Opinion: Recent release of ‘Mulan’ fails in execution of Asian representation

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It’s September of 2010, I am laying on my stomach in the middle of my living room watching Mulan. As a 6-year-old, I was completely mesmerized at how Mulan could defeat an entire army and restore safety in all of China. Mulan’s heroic and individualistic character in the film contrasted heavily to the other Disney princesses with a more fragile image and that made her stand out to me. 

Among the selection of Disney princesses, I saw myself reflected in Mulan the most as she was Chinese and so was I.

Fast forward to September 2020, now as a 16-year-old, I’m able to watch the live-action remake of Mulan on Disney+. Other than having to pay an additional $30 to watch the film, I am quite disappointed and ashamed of what Disney released. 

The lack of diversity in Hollywood is not a secret. This issue has led to situations where characters are often whitewashed. Two prime examples are The Last Airbender and Aloha. In The Last Airbender, Katara, originally based off of people from varying Indigenous cultures in the TV show, is played by white actress Nicola Peltz. For Aloha, actress Emma Stone played Allison Ng, a part-Chinese, part-Hawaiian character. Although Stone has expressed regret for the miscast, she still stands with one of the producers’ statement that there were no intentions of portraying Ng as Asian-looking in the first place which puzzles me still to this day.

Not until the 2018 release of Crazy Rich Asians did Hollywood see an all-Asian cast step forth onto the big screen. For the most part, the film received much love for what is considered a risky move by having an all-Asian cast while still being culturally accurate. I’ve seen Crazy Rich Asians at least five times because I love, and cannot get over, the Asian representation throughout the entire film. Honestly, it is quite refreshing to see Hollywood truly portraying different types of Asians.

The release of Mulan in 2020 does feature an all-Asian cast but the remake still feels like a setback. If you dig a bit deeper, you can see that there is an abundant amount of cultural misunderstandings present in the film. The controversies surrounding these mistakes leave a lasting negative impression. 

The Taiwan News reported that the film failed to accurately research certain background scenes, noting that the film used a type of housing from the Song Dynasty (c. 960 to 1279 CE) instead of one from the Northern Wei Dynasty (c. 386 to 534 CE) when Mulan was actually alive.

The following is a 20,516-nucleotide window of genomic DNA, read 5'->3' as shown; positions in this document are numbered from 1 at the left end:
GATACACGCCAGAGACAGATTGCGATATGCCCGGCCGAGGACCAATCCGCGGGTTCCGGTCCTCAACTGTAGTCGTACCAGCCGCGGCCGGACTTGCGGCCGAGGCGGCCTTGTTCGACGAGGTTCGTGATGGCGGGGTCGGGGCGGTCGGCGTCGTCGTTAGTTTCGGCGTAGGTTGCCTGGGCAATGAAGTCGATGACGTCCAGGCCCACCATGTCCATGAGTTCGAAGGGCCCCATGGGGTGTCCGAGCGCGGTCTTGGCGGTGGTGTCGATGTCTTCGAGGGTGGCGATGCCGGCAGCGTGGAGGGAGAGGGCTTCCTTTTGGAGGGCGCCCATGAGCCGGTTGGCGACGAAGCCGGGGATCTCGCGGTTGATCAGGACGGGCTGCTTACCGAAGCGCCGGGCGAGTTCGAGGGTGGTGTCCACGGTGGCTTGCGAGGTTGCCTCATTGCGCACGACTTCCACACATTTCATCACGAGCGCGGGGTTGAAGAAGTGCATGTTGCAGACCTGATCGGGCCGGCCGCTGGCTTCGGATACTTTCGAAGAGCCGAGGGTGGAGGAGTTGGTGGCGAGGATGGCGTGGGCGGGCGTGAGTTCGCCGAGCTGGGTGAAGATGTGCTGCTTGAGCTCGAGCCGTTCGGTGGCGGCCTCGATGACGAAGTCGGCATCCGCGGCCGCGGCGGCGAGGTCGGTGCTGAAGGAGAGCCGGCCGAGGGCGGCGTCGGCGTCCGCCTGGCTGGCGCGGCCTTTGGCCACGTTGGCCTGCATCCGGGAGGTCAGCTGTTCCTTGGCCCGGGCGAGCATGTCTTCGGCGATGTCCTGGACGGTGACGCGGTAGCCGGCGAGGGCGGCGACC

Even though there is an attempt to successfully portray Chinese historical culture to its audience, Disney completely misses the mark. You would think that with $200 million put into this film—the highest movie budget set out of all of Disney’s live-action movies—more effort would have been put into details such as proper research of what time period Mulan lived in.

One example of Disney’s unsuccessful attempt is incorporating chi into the film. Culturally, China refers to chi as a source of energy that flows through the body to help maintain homeostasis. The film treats chi as a “superpower” rather than adhering to the original Chinese concept of it. Approaching chi as a special talent that certain individuals have is similar to what the Force is in Star Wars. It makes Mulan seem as if she was destined to a great legacy from birth rather than a humble person choosing to help save others. The motif of training to become a great person is rampant throughout Chinese story tales and Disney’s representation of chi westernizes it, something that shouldn’t be seen in a movie about a Chinese fable. 

The remake makes another fatal mistake by misinterpreting the symbolic meaning of the phoenix. In Western culture, the phoenix symbolizes as a sign of a continuous cycle of rebirth, this is not the case for Chinese mythology. Instead, Chinese mythology interprets the phoenix as a sign of harmony and peace becoming present and comes out on occasions like the succession of a new emperor after the overrule of another. In the film, the phoenix comes out during the middle of a fight scene, reminding Mulan that change will come thus giving her hope in what she is doing. The scene, therefore, insinuates the Western interpretation of the phoenix rather than the Chinese interpretation. If the phoenix, instead, came out at the end of the movie where China is saved, Disney would’ve adhered to the Chinese interpretation and not perpetuate the Western version. 

The execution of the 2020 version of Mulan fails to continue the streak of strong Asian representation in the film first started by Crazy Rich Asians. Disney orientalizes Mulan, pushing Western interpretations into Chinese culture and making the end product confusing and unbearable to watch. The release of the live-action remake should serve as a reminder to Disney that misrepresenting Asian culture, or any culture as a matter a fact, by westernizing it does not do the corporation any more good in 2020.